Poch Peralta

Freelance Writer / Blogger,


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Why Do Child Prodigies Fizzle Out?

Instead of giving direct answers, David Shenk implied his answers and I'm not satisfied with them anyway. My answer: they fizzle mostly because of the way their parents or custodians handle them. Give them just one big puzzling life problem then watch them fizzle out. Cumulative small problems will surely do that too

'...The reason that’s really important to point out is that they’re great at a technical skill - and I’m not trying to take away from what they do because obviously it is amazing to watch - but it’s important to realize that for example when you look at Mozart, yes, he was performing for kings and queens when he was 5, 6 years-old, but his performances could not be compared to a great violinist of 25 or 30 years-old.

'It couldn’t be then and it certainly couldn’t be now. Another point to make is that with the Suzuki method and other methods now there are many, many, many performers now who are performing at that age, 5 and 6 years-old, 7 years-old as good or better than what Mozart did when he was a kid...'

  • Jan 3 2014: The heart of the issue is that child prodigies simply develop sooner, not necessarily better.

    Compare a child prodigy with an intelligent person that developed at normal speed, and what you get is that the prodigy outclasses then at age 10, but by the time they're both 20, most of that gap is gone. The prodigy would have had a few extra years of experience, but that's about it. Most of them end up as talented, albeit not extraordinary members of their field--like most intelligent people. The prodigies just got there sooner, is all.

    In short, ceiling of ability is often more important then how early you get to it.
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      Jan 3 2014: Most child prodigies of the Chess world are or were great world
      record holders, e.g., Robert Fischer, Gari Kasparov, etc... But I agree that
      ceiling of ability is often more important than how early you get to it.
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    Jan 12 2014: Poch,
    Child prodigies might fizzle out because at a very young age, they are participating in a very competitive "adult" world, sometimes with parents pushing them, sometimes with managers and promoters pushing them, sometimes everyone around them pushing them to achieve. And sometimes, their love of what they are doing causes them to miss the childhood stage of life.

    I remember years ago hearing an interview with Dorothy Hamill, Olympian and world champion figure skater. She said she didn't have a childhood because when the other kids were going to sport events, parties, dances, etc., she was at the arena skating. She said she never even had time to get a drivers license when she was busy practicing and competing.

    Children and young adults may be so dedicated, like she was, that they can make it through the pressure....some not so much. When you think of the focus one needs to reach that level, it is no wonder that more kids don't "fizzle out"!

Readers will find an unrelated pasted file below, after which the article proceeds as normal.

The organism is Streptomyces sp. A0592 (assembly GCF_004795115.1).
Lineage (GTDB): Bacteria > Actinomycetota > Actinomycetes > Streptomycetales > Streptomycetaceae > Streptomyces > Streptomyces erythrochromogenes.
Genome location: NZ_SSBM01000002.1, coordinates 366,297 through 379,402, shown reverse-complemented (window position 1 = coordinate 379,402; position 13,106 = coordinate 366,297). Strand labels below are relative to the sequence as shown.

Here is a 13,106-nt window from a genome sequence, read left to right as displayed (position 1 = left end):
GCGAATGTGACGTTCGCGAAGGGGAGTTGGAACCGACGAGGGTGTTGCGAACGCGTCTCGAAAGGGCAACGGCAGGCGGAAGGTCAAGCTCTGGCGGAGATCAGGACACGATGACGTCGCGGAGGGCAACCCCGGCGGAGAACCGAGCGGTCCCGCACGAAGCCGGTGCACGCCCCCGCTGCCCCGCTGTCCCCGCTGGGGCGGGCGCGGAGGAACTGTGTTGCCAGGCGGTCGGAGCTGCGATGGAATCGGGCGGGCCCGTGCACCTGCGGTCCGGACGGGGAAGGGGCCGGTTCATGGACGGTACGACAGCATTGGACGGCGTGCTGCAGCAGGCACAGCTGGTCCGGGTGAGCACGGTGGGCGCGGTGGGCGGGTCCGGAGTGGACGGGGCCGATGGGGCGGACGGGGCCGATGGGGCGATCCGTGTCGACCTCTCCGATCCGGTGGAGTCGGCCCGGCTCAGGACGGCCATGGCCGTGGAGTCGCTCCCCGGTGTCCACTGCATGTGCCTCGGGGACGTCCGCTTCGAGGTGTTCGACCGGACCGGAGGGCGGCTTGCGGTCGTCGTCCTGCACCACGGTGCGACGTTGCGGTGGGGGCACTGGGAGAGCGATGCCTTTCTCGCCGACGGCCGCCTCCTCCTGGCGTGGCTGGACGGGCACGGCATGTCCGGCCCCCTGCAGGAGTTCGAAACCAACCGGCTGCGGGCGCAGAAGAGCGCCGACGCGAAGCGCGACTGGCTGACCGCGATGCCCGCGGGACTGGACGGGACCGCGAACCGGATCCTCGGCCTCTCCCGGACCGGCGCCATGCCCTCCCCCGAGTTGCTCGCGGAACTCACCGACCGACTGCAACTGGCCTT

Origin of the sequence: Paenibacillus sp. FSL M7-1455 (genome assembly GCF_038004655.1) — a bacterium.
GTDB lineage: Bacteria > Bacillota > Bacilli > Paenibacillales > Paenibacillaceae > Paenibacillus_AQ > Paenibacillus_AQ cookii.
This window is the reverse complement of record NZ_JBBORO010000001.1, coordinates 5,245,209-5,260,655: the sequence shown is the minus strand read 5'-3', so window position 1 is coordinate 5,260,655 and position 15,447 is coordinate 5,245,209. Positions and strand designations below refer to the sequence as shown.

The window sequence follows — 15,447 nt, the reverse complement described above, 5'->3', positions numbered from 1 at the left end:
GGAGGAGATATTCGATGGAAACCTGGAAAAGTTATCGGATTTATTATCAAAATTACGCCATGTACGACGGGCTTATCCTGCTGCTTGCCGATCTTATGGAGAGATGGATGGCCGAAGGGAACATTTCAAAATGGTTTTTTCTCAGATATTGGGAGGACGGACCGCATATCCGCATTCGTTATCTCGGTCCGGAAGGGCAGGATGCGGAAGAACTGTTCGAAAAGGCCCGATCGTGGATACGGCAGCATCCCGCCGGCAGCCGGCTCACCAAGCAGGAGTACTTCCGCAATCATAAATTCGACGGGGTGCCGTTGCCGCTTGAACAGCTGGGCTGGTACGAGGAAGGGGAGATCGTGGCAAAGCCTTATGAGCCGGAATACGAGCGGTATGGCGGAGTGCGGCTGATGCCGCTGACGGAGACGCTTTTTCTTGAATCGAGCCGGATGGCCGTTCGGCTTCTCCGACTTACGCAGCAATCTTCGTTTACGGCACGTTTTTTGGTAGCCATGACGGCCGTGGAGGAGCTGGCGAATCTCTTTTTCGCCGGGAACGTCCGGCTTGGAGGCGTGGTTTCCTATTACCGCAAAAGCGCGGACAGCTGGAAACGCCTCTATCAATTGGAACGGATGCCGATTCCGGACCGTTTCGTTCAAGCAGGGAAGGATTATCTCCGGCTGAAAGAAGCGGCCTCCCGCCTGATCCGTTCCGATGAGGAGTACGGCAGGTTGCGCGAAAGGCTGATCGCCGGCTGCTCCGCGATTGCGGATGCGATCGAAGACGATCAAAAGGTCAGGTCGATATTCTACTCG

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      Jan 12 2014: There are so many entertainment stars--singers and actors--whose lives are ruined
      or eventually ruined because they were 'forced' to miss childhood. That is why parents are
      always advised to balance play and work among their children. But it's one of the eternal
      problems of life. We can only wish that those children don't fizzle out or crack up.
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    Jan 24 2014: BURN-OUT! Doing difficult things too much too soon. A child prodigy is like a three-year old car with 300,000 miles in its odometer.

    Have you seen on TV what some of our young, famous, and successful superstars are doing lately?
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      Jan 24 2014: Probably the primary reason Rodrigo. And burnouts happen because they were 'forced' to miss childhood
      and train full speed for something for fame. There are so many entertainment stars--
      singers and actors--whose lives are ruined or eventually ruined because they were 'forced' to miss childhood.
  • Jan 12 2014: I think many child prodigies make a conscious decision to do what they want after doing so many years following the plans of others. Let me give you an example: Young man shows great promise, graduates from Med school in his early 20's. He does research in pediatrics and teaches pediatrics at Stanford. One day he stops and decides he wants to setup a practice and treat people in the middle of nowhere. Last I heard he was happy and his patient were very happy he moved there. Was he a success? In my mind, yes. Maybe not the success people expected.
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      Jan 12 2014: Ahh yes Wayne. Most people associate success with wealth, not with
      a person's happiness. I have a relative who values people with the amount of money they earn.
      That backfired on him when his good finances became tight. He became grumpy and depressed.